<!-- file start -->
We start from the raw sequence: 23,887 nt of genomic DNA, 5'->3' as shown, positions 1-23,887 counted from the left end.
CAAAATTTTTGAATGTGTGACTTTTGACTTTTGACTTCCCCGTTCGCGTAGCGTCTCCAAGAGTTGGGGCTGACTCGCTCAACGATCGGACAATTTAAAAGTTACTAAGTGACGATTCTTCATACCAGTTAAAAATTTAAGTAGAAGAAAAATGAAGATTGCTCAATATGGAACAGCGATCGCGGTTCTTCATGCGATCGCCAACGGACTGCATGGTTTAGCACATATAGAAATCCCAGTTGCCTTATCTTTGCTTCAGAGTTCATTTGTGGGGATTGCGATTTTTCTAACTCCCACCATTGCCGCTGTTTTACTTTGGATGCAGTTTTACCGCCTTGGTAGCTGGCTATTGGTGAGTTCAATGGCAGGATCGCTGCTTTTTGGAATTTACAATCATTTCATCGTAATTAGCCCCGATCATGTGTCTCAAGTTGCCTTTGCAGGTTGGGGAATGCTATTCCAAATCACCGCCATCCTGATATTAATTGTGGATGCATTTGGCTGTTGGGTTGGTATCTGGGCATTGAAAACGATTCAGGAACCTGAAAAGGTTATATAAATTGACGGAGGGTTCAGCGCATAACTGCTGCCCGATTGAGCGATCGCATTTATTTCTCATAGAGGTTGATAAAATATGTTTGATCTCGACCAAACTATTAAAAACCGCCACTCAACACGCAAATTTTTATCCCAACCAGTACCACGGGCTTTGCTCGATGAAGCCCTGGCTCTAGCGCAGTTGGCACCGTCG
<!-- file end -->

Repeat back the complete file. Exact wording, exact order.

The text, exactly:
We start from the raw sequence: 23,887 nt of genomic DNA, 5'->3' as shown, positions 1-23,887 counted from the left end.
CAAAATTTTTGAATGTGTGACTTTTGACTTTTGACTTCCCCGTTCGCGTAGCGTCTCCAAGAGTTGGGGCTGACTCGCTCAACGATCGGACAATTTAAAAGTTACTAAGTGACGATTCTTCATACCAGTTAAAAATTTAAGTAGAAGAAAAATGAAGATTGCTCAATATGGAACAGCGATCGCGGTTCTTCATGCGATCGCCAACGGACTGCATGGTTTAGCACATATAGAAATCCCAGTTGCCTTATCTTTGCTTCAGAGTTCATTTGTGGGGATTGCGATTTTTCTAACTCCCACCATTGCCGCTGTTTTACTTTGGATGCAGTTTTACCGCCTTGGTAGCTGGCTATTGGTGAGTTCAATGGCAGGATCGCTGCTTTTTGGAATTTACAATCATTTCATCGTAATTAGCCCCGATCATGTGTCTCAAGTTGCCTTTGCAGGTTGGGGAATGCTATTCCAAATCACCGCCATCCTGATATTAATTGTGGATGCATTTGGCTGTTGGGTTGGTATCTGGGCATTGAAAACGATTCAGGAACCTGAAAAGGTTATATAAATTGACGGAGGGTTCAGCGCATAACTGCTGCCCGATTGAGCGATCGCATTTATTTCTCATAGAGGTTGATAAAATATGTTTGATCTCGACCAAACTATTAAAAACCGCCACTCAACACGCAAATTTTTATCCCAACCAGTACCACGGGCTTTGCTCGATGAAGCCCTGGCTCTAGCGCAGTTGGCACCGTCG